Month: November 2011

ATTW Letter from the President

Kelli Cargile Cook

Texas Tech University

Fall 2010

On Thursday, September, 23, 2010, Taylor and Francis sent an email blast to ATTW members. If you know your dues are current but you didn’t get an email, please contact Susan Popham, ATTW membership chair at spopham@memphis.edu. She can check your membership history and provide you with current information. Continue reading “ATTW Letter from the President”

ATTW Letter from the President

Kelli Cargile Cook
Texas Tech University

Spring 2010

The new year and a new decade arrived this January, and, before we know it, our annual conference will be here. This year’s conference will find us in Louisville, the Possibility City. Home to the Kentucky Derby and Churchill Downs, Louisville is also known for its famous “B’s”: baseball bats, bourbon, professional boxers, and bluegrass. Continue reading “ATTW Letter from the President”

Second Language Students in Technical Writing Classrooms

Meg Morgan
UNC Charlotte

Spring 2010

According to the US Census Current Population Report, the numbers of Hispanic students attending US colleges and universities increased from 443,000 in 1980 to 2,131,000 in 2007.  In addition, in 1980, 286,000 international students enrolled in US colleges and universities; in 2008, over 624,000 enrolled.  These numbers indicate an increasing numbers of students whose first language is not English and suggest, if things stay the same, that second language students will continue to be a significant presence in our classrooms. Continue reading “Second Language Students in Technical Writing Classrooms”

Hazardous Rhetoric

Paul Dombrowski, University of Central Florida, Spring 2009

Rhetoric and ethics are related, Aristotle noted long ago. Our rhetorical choices reflect our values and our purposes. Especially in our activities to engage the public in complex technical issues, appropriate and effective rhetorical choices are vitally important.

In my junior-senior honors course on technical communication, we examine the rhetorical techniques employed in the website of an organization concerned about a particular controversial chemical. This examination ranges broadly to include the web site’s color choices, visuals, formats, and above all language choices and associated rhetorical implications. The results of our analysis are then applied to websites about other chemicals and environmental issues in order to understand how they work both rhetorically and ethically, yielding heightened critical sensitivity in the students. Continue reading “Hazardous Rhetoric”

Ethics in words: The conundrum of nuclear safety

Paul Dombrowski
University of Central Florida
Spring 2011

Nuclear energy is becoming an increasingly important component of the overall national energy picture. In a technical communication course for juniors and seniors, both majors and non-majors, we discuss the ethical challenges of representing nuclear energy realistically and fairly in discourse. We examine how everyday language can become confused, misused, and misunderstood when applied to technical and scientific information. We also discuss how this  difficulty is compounded by the emotional, political, and world-view dimensions of the discourse context.   Continue reading “Ethics in words: The conundrum of nuclear safety”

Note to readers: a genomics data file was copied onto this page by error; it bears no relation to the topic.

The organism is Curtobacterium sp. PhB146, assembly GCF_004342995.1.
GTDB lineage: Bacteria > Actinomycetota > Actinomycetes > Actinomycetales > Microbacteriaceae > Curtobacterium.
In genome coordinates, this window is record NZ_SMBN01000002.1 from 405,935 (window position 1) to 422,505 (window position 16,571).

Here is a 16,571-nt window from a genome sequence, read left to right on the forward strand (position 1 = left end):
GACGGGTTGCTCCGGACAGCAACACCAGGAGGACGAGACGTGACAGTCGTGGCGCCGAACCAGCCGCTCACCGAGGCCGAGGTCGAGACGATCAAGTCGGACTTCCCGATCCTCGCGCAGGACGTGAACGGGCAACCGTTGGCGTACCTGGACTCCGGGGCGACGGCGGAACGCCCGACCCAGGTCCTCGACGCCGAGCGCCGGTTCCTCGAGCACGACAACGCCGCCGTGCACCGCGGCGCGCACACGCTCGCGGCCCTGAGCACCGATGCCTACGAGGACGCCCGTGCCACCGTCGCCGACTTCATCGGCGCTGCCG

Writing Across the Northern Border: The Study of Writing and Discourse in Canada

David Beard
University of Minnesota Duluth
Fall 2009

Those of us who work primarily in the United States may not be familiar with the study and teaching of writing in the institutional and scholarly traditions north of the border within the Canadian Association for the Study of Discourse and Writing (CASDW).  Its May 2009 meeting in Ottawa, Canada, at the Congress of the Humanities and Social Sciences provided several insights about the perspectives that this group represents.

This essay reviews the interdisciplinary context of the Congress, discusses the unique disciplinary and research contexts of CASDW, and urges greater dialogue across our national borders. Continue reading “Writing Across the Northern Border: The Study of Writing and Discourse in Canada”

Exploring Online Teaching and Learning

Meg Morgan, ATTW Teaching Committee
UNC Charlotte
Fall 2009

I recently read an article in the August 11, 2009 electronic edition of Inside Higher Ed about online teaching written by Jonathan Kaplan, President of Walden University, an online university.  Kaplan summarizes a recent report published by the U.S. Department of Education “that looked at 12 years’ worth of education studies, and found that online learning has clear advantages over face-to-face instruction.”  In his article, Kaplan cites the report which stated: “students who took all or part of their class online performed better, on average, than those taking the same course through traditional face-to-face instruction.” Continue reading “Exploring Online Teaching and Learning”

Evaluating Textbooks: A Recommendation Report Assignment for Introductory Technical Communication Courses

Michael J. Albers
East Carolina University
Spring 2009

In many introductory technical communication classes, students may have trouble finding recommendation report topics which lend themselves to a reasonable assignment length. If left to themselves, students tend to come up with variation on the infamous “new parking garage” report that frequently does not fit within 5-7 pages because the problem is too large. With other topics, the nature of collecting and analyzing the information results in a highly artificial environment with students unable to collect enough information to report. As a result, they end up making stuff up. Continue reading “Evaluating Textbooks: A Recommendation Report Assignment for Introductory Technical Communication Courses”